As a result of this strategy Britain will become the global centre for offshore wind. We will see major investment in energy from waste and biomass and in new forms of microgeneration. We are pushing ahead with the development of marine and tidal technologies, including an examination of a tidal scheme on the River Severn, which could supply 5 per cent of all the UK's electricity.
And now I believe it is time for a major investment in the development of solar power. The IEA suggests that additional investment of up to 215 million square meters of solar panels will be needed every year to 2050. And particularly in the Mediterranean region, concentrated solar power offers the prospect of an abundant low carbon energy source. Indeed, just as Britain's North Sea could be the Gulf of the future for offshore wind, so those sunnier countries represented here could become a vital source of future global energy by harnessing the power of the sun.
So I am delighted that that the EU is committing at this summit to work with its neighbours - including Egypt, Jordan, Morocco and the League of Arab States - to explore the development of a new 'Mediterranean Solar Plan' for the development and deployment of this vital technology from the Sahara northwards.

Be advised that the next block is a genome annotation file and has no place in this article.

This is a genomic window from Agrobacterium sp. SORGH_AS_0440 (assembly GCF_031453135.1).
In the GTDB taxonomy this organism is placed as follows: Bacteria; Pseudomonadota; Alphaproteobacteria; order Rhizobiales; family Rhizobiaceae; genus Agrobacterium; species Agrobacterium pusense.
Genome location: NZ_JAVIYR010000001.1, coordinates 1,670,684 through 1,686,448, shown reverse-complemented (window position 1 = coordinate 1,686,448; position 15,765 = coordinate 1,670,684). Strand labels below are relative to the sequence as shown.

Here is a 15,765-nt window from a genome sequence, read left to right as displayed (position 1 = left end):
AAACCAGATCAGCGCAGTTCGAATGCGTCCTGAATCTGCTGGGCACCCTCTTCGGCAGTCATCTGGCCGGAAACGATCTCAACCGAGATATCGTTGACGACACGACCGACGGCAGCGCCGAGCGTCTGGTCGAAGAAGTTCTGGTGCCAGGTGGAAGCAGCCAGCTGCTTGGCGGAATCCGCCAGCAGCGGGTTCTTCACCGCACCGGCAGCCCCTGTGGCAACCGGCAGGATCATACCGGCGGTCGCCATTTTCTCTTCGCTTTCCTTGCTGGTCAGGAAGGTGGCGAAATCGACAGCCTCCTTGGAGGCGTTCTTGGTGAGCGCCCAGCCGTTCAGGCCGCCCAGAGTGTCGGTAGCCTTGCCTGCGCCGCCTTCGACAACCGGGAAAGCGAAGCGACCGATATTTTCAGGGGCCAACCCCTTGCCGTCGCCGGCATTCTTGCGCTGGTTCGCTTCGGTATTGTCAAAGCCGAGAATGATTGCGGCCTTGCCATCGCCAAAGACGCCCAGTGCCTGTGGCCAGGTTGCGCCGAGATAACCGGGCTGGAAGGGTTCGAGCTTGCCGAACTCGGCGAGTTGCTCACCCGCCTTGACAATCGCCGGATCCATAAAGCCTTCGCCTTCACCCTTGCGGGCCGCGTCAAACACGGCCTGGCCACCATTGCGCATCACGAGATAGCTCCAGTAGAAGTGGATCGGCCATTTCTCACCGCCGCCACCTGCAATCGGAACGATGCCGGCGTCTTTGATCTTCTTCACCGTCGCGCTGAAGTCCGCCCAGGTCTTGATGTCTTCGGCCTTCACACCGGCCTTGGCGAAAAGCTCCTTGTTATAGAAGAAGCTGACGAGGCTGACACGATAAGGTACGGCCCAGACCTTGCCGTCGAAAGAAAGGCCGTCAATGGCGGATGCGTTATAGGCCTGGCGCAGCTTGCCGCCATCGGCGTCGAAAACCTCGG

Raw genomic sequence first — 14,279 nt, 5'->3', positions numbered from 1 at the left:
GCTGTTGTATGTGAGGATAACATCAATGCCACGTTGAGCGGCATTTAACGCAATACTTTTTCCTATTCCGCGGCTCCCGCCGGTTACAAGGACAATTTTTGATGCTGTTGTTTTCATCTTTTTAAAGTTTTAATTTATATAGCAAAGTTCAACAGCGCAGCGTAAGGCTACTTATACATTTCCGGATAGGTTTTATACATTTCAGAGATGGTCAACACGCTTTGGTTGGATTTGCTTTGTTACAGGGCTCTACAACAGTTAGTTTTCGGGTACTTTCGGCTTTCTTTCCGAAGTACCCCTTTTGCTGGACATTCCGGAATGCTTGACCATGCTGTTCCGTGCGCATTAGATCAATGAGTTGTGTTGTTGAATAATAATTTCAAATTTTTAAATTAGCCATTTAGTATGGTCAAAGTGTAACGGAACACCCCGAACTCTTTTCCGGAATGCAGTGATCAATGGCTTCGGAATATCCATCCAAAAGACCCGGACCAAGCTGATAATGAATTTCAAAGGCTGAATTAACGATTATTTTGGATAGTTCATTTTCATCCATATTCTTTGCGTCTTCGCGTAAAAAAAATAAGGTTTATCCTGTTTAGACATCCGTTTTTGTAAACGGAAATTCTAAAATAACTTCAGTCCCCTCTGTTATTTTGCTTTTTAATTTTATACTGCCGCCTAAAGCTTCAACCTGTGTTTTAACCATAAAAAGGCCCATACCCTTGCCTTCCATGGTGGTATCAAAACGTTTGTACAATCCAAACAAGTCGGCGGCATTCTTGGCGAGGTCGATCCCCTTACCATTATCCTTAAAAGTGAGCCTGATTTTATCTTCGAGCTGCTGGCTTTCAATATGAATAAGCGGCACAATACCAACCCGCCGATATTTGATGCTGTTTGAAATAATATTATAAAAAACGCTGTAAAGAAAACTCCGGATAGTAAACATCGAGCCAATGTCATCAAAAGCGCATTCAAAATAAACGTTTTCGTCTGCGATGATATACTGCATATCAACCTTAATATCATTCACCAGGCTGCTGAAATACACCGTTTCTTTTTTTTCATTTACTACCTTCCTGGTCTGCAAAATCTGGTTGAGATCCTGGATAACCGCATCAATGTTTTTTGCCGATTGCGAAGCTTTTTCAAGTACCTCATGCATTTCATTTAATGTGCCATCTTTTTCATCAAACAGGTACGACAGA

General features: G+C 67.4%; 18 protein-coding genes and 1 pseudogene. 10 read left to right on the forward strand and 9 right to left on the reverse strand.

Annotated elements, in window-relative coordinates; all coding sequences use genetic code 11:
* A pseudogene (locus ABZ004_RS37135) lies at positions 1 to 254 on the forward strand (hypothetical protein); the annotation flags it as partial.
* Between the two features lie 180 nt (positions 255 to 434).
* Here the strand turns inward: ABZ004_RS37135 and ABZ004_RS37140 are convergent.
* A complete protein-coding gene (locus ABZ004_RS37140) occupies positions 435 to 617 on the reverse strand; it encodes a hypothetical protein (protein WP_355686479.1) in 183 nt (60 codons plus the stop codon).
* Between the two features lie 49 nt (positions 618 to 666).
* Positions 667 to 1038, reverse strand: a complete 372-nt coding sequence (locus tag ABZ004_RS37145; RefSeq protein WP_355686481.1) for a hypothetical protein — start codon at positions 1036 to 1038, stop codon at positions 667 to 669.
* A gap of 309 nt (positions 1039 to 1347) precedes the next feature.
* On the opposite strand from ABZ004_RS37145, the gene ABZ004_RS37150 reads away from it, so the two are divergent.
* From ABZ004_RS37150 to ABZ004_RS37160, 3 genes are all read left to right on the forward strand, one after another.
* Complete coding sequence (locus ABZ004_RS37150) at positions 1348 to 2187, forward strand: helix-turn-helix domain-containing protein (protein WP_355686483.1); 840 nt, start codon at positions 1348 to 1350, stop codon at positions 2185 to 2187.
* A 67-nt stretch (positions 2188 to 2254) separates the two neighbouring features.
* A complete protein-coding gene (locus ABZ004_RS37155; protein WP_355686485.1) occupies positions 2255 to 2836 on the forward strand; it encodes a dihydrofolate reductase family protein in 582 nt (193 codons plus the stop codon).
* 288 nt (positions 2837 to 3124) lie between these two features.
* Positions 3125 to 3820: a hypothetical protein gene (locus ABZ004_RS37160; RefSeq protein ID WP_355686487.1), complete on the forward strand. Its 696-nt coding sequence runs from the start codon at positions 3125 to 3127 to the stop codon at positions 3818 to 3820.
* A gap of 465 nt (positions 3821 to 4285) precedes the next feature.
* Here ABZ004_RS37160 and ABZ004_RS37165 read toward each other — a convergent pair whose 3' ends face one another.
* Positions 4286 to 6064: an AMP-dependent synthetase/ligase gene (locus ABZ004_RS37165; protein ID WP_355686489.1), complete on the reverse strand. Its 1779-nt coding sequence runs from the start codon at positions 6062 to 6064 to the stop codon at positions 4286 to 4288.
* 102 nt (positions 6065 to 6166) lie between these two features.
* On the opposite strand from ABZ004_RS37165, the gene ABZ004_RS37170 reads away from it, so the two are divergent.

Last, and because we recognise that fossil fuels will continue to be an important part of our energy supplies for years to come, we must make good our commitment in the EU and globally to the development and deployment of carbon capture and storage. I am pleased that last month the European Council asked the Commission under the French Presidency to develop an incentive mechanism, which would enable the EU to meet its target of up to 12 demonstration plants by 2015.
The UK and France committed earlier this year to work together on an action plan to work towards not just demonstration but the EU's aspiration to move towards deployment of CCS by 2020. Britain is already working with Norway, Canada and the Netherlands on how to do this. And we are discussing this weekend how we can collaborate with Spain in this field, bringing together British and Spanish companies and experts to examine and exploit opportunities.
The development and deployment of all these low carbon technologies will require a partnership between government and the private sector. Governments can and will provide the right framework of regulation and incentives. The private sector will have to provide the investment. But we can support this too.
So I call on the European Investment Bank to use its 3 billion euro sustainable energy fund to support a clear strategy for the reduction in global dependence on oil and traditional fossil fuels and for the development and deployment of new low carbon energy technologies. And we need to see a similar refocusing of EIB spend within the EU.
We live in a new era. Today our globalised, energy-hungry and warming world requires a shift from oil dependence to sustainable energy.
Only with political leadership from all of us will we be able to move towards a new sustainable economy. This is now Britain's goal. It must be Europe's destiny. In this unique partnership of European and Mediterranean nations, let us commit ourselves to realising it.